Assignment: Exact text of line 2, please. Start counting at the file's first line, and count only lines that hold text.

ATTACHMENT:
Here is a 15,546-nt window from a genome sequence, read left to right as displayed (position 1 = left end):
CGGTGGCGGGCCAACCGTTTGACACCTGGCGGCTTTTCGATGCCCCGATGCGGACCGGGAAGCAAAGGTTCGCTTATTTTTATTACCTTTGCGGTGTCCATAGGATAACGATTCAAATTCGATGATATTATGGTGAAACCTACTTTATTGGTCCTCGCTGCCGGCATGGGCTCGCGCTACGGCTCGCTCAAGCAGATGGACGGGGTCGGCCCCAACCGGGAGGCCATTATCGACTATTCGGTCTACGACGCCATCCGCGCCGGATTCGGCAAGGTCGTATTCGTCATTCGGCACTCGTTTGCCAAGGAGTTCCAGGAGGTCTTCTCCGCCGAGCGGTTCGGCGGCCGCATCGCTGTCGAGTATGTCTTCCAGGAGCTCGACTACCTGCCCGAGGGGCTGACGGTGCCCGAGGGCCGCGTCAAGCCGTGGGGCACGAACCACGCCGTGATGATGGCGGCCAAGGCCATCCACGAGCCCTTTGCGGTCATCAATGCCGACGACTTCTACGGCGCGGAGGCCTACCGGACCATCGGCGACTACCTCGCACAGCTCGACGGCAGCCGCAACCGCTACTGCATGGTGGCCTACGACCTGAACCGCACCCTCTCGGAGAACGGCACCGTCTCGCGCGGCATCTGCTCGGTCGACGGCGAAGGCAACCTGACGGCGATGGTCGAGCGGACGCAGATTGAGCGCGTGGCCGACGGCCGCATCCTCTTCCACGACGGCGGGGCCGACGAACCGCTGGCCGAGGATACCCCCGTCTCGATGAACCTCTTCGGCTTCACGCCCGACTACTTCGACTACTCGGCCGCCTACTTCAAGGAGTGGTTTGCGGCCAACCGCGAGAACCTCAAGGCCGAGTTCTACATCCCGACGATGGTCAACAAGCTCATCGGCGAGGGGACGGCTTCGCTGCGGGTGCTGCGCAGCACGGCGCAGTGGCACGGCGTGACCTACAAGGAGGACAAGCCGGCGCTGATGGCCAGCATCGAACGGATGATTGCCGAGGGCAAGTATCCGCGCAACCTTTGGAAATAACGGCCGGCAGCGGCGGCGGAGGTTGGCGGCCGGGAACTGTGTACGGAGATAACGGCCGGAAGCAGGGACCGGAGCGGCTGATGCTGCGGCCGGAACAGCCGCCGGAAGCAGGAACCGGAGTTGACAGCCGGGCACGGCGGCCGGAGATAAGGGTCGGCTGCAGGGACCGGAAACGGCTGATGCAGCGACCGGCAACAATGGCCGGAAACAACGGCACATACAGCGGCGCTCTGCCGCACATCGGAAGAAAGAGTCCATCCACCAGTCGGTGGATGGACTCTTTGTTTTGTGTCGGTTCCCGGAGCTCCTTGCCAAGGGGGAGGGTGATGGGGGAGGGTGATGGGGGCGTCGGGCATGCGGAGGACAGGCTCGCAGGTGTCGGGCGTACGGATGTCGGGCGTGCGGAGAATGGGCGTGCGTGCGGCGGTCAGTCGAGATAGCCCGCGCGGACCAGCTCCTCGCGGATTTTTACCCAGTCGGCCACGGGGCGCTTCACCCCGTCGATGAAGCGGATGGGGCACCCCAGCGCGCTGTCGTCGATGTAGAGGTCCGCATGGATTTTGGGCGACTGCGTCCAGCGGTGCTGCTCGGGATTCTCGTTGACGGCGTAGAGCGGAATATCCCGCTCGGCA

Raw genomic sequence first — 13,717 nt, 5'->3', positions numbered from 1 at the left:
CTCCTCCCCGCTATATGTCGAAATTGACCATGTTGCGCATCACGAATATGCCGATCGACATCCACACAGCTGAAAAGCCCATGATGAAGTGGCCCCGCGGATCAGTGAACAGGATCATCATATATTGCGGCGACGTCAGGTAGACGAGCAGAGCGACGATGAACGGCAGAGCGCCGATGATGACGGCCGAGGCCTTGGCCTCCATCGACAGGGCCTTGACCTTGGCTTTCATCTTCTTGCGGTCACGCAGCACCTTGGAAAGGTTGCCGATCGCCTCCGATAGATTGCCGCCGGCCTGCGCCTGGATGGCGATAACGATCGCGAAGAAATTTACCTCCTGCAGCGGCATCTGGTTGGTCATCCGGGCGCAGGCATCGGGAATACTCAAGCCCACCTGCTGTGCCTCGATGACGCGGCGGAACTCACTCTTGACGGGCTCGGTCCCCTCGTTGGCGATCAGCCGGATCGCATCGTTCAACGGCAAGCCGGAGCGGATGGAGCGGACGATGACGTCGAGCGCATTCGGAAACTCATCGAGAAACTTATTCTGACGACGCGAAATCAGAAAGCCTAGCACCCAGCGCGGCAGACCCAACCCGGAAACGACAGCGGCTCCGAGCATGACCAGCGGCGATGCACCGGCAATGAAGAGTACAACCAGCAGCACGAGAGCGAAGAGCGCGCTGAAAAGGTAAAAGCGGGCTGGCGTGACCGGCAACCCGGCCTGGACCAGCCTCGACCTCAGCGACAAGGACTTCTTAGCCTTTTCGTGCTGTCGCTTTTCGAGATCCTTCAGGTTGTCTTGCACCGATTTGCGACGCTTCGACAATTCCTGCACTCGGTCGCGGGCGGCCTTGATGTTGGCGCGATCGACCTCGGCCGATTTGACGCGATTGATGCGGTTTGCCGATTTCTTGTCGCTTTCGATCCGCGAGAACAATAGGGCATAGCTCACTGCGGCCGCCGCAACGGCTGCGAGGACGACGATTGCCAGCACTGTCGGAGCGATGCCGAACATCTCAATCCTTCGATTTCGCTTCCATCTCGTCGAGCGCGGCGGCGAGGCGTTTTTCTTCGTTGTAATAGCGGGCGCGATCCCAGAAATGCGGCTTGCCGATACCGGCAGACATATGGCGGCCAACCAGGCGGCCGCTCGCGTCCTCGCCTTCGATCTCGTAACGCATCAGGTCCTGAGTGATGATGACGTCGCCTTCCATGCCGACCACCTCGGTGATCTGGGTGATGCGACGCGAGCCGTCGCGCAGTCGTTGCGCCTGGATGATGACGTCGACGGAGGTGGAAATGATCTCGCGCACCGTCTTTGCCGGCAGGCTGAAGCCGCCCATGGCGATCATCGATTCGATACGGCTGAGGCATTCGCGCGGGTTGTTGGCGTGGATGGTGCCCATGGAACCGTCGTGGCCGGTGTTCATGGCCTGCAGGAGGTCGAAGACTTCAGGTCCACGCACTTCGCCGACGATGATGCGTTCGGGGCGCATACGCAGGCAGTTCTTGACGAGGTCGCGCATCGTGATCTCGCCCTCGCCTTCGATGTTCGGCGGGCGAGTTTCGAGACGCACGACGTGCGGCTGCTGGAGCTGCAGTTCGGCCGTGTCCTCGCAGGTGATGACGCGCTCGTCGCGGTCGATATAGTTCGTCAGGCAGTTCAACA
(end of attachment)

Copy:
CGGTGGCGGGCCAACCGTTTGACACCTGGCGGCTTTTCGATGCCCCGATGCGGACCGGGAAGCAAAGGTTCGCTTATTTTTATTACCTTTGCGGTGTCCATAGGATAACGATTCAAATTCGATGATATTATGGTGAAACCTACTTTATTGGTCCTCGCTGCCGGCATGGGCTCGCGCTACGGCTCGCTCAAGCAGATGGACGGGGTCGGCCCCAACCGGGAGGCCATTATCGACTATTCGGTCTACGACGCCATCCGCGCCGGATTCGGCAAGGTCGTATTCGTCATTCGGCACTCGTTTGCCAAGGAGTTCCAGGAGGTCTTCTCCGCCGAGCGGTTCGGCGGCCGCATCGCTGTCGAGTATGTCTTCCAGGAGCTCGACTACCTGCCCGAGGGGCTGACGGTGCCCGAGGGCCGCGTCAAGCCGTGGGGCACGAACCACGCCGTGATGATGGCGGCCAAGGCCATCCACGAGCCCTTTGCGGTCATCAATGCCGACGACTTCTACGGCGCGGAGGCCTACCGGACCATCGGCGACTACCTCGCACAGCTCGACGGCAGCCGCAACCGCTACTGCATGGTGGCCTACGACCTGAACCGCACCCTCTCGGAGAACGGCACCGTCTCGCGCGGCATCTGCTCGGTCGACGGCGAAGGCAACCTGACGGCGATGGTCGAGCGGACGCAGATTGAGCGCGTGGCCGACGGCCGCATCCTCTTCCACGACGGCGGGGCCGACGAACCGCTGGCCGAGGATACCCCCGTCTCGATGAACCTCTTCGGCTTCACGCCCGACTACTTCGACTACTCGGCCGCCTACTTCAAGGAGTGGTTTGCGGCCAACCGCGAGAACCTCAAGGCCGAGTTCTACATCCCGACGATGGTCAACAAGCTCATCGGCGAGGGGACGGCTTCGCTGCGGGTGCTGCGCAGCACGGCGCAGTGGCACGGCGTGACCTACAAGGAGGACAAGCCGGCGCTGATGGCCAGCATCGAACGGATGATTGCCGAGGGCAAGTATCCGCGCAACCTTTGGAAATAACGGCCGGCAGCGGCGGCGGAGGTTGGCGGCCGGGAACTGTGTACGGAGATAACGGCCGGAAGCAGGGACCGGAGCGGCTGATGCTGCGGCCGGAACAGCCGCCGGAAGCAGGAACCGGAGTTGACAGCCGGGCACGGCGGCCGGAGATAAGGGTCGGCTGCAGGGACCGGAAACGGCTGATGCAGCGACCGGCAACAATGGCCGGAAACAACGGCACATACAGCGGCGCTCTGCCGCACATCGGAAGAAAGAGTCCATCCACCAGTCGGTGGATGGACTCTTTGTTTTGTGTCGGTTCCCGGAGCTCCTTGCCAAGGGGGAGGGTGATGGGGGAGGGTGATGGGGGCGTCGGGCATGCGGAGGACAGGCTCGCAGGTGTCGGGCGTACGGATGTCGGGCGTGCGGAGAATGGGCGTGCGTGCGGCGGTCAGTCGAGATAGCCCGCGCGGACCAGCTCCTCGCGGATTTTTACCCAGTCGGCCACGGGGCGCTTCACCCCGTCGATGAAGCGGATGGGGCACCCCAGCGCGCTGTCGTCGATGTAGAGGTCCGCATGGATTTTGGGCGACTGCGTCCAGCGGTGCTGCTCGGGATTCTCGTTGACGGCGTAGAGCGGAATATCCCGCTCGGCA